Maybe its pervasiveness has long obscured its origins. But Unix, the operating system that in one derivative or another powers nearly all smartphones sold worldwide, was born 50 years ago from the failure of an ambitious project that involved titans like Bell Labs, GE, and MIT. Largely the brainchild of a few programmers at Bell Labs, the unlikely story of Unix begins with a meeting on the top floor of an otherwise unremarkable annex at the sprawling Bell Labs complex in Murray Hill, New Jersey.#History #ComputerHistory #Unix #OperatingSystems #ComputerScience #Computers
It wasn’t until late 1971 that the computer science department got a truly modern computer. The Unix team had developed several tools designed to automatically format text files for printing over the past year or so. They had done so to simplify the production of documentation for their pet project, but their tools had escaped and were being used by several researchers elsewhere on the top floor. At the same time, the legal department was prepared to spend a fortune on a mainframe program called “AstroText.” Catching wind of this, the Unix crew realized that they could, with only a little effort, upgrade the tools they had written for their own use into something that the legal department could use to prepare patent applications.
The computer science department pitched lab management on the purchase of a DEC PDP-11 for document production purposes, and Max Mathews offered to pay for the machine out of the acoustics department budget. Finally, management gave in and purchased a computer for the Unix team to play with. Eventually, word leaked out about this operating system, and businesses and institutions with PDP-11s began contacting Bell Labs about their new operating system. The Labs made it available for free—requesting only the cost of postage and media from anyone who wanted a copy.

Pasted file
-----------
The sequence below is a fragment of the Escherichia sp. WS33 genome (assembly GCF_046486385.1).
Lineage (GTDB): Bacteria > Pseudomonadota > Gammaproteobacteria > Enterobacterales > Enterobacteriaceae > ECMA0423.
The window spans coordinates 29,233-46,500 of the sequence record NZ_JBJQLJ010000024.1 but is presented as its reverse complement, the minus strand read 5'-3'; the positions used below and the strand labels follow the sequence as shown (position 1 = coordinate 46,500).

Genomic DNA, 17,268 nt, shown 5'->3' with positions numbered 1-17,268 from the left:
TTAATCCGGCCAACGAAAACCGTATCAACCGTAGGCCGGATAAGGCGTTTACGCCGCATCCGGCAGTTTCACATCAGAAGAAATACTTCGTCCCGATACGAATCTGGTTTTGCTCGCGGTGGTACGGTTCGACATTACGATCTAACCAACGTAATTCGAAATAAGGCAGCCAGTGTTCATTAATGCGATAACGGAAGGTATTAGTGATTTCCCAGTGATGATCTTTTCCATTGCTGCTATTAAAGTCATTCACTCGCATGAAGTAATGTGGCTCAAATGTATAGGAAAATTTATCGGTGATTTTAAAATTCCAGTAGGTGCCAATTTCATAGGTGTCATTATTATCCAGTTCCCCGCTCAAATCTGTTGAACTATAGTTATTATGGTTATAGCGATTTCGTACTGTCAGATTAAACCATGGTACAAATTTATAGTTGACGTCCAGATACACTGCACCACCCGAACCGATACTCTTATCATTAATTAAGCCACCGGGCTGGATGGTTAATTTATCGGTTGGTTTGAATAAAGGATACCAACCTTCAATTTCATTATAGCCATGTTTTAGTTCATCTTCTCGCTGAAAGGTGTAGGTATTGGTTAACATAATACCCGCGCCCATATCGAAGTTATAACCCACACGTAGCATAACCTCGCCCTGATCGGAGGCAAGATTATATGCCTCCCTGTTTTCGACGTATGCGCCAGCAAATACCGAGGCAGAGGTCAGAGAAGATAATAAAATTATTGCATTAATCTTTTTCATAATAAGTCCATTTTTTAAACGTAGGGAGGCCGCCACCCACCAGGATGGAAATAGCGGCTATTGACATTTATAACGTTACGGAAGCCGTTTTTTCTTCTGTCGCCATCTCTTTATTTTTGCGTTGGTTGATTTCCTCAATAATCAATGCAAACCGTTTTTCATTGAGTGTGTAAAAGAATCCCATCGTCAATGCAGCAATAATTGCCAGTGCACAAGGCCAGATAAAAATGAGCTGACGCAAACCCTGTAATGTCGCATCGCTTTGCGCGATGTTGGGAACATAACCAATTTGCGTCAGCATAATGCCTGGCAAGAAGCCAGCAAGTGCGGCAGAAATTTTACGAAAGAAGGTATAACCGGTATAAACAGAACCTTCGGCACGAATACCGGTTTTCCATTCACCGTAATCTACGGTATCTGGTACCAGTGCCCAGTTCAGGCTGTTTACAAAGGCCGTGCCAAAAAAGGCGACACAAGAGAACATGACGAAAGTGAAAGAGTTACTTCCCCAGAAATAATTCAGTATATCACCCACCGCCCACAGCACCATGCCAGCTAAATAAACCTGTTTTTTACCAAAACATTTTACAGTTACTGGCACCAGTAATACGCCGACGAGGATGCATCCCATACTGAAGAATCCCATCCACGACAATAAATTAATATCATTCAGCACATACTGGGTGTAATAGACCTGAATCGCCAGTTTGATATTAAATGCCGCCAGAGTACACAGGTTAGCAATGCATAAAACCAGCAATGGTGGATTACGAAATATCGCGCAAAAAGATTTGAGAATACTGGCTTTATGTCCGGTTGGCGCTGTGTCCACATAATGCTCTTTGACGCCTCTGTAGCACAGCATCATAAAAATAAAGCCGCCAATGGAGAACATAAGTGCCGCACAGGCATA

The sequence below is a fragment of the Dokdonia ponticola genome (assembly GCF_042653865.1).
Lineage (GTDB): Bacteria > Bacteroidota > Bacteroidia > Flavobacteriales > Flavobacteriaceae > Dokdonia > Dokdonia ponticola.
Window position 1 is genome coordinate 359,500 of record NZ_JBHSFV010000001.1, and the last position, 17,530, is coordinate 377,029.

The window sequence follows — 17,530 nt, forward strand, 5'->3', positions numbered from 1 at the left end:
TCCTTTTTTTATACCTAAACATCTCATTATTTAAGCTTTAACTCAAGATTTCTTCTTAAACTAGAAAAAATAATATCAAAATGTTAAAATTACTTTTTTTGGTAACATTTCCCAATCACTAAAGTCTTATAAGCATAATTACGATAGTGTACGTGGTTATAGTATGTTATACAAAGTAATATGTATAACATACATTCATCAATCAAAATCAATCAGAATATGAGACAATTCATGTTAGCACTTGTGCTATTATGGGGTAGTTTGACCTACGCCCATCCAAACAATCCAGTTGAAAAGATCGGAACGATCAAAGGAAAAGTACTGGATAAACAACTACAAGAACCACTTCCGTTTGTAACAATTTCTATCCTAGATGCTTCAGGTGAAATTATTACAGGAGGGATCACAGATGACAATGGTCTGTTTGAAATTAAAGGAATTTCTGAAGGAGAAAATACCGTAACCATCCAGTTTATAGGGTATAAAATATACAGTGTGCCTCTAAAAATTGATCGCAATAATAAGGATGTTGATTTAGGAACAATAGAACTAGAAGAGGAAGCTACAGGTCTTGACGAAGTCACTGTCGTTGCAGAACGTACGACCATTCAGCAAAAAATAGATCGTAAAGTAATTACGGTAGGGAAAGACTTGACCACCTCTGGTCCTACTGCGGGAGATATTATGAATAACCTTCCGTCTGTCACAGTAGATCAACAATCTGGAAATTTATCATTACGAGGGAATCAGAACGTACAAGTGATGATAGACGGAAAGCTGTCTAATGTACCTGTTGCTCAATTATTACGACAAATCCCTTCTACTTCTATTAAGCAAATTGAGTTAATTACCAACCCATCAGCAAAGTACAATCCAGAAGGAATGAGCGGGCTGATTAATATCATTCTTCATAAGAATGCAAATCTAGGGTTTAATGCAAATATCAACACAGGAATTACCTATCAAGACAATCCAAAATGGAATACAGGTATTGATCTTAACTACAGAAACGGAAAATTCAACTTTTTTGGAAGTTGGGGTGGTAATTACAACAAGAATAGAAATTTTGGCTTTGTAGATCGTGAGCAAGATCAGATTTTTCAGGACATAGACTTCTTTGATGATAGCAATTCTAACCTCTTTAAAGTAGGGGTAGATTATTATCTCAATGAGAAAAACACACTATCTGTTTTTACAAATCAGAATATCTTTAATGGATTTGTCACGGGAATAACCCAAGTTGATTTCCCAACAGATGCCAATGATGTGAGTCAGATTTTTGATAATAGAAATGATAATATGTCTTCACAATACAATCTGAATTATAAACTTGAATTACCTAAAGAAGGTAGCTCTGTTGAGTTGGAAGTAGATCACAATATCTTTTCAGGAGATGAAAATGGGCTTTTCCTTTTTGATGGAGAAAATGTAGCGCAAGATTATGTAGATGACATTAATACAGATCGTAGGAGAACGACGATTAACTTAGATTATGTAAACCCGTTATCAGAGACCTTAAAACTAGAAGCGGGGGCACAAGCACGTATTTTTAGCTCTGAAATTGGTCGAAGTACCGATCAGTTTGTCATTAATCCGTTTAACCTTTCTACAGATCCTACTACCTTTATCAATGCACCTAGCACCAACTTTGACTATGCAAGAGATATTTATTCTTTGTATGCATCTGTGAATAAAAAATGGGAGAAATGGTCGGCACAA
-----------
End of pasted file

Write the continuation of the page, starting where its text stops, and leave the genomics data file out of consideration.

As recounted in IEEE Spectrum’s March 1985 design case history [PDF]of the C64 by Tekla S. Perry and Paul Wallich, MOS originally intended just to make a new graphics chip and a new sound chip. The idea was to sell them as components to microcomputer manufacturers. But those chips turned out to be so good that MOS decided to make its own computer.#RetroComputing #ComputerHistory #Computers #Commodore64 #Music #MusicSynthesis
Creation of the sound chip fell to a young engineer called Robert Yannes. He was the perfect choice for the job, motivated by a long-standing interest in electronic sound. Although there were some advanced microcomputer-controlled synthesizers available, including the Super Sound board designed for use with the Cosmac VIP system, the built-in sound generation tech in home computers was relatively crude. Yannes had higher ambitions. “I’d worked with synthesizers, and I wanted a chip that was a music synthesizer,” Yannes told Spectrum in 1985. His big advantage was that MOS had a manufacturing fab on-site. This allowed for cheap and fast experimentation and testing: “The actual design only took about four or five months,” said Yannes.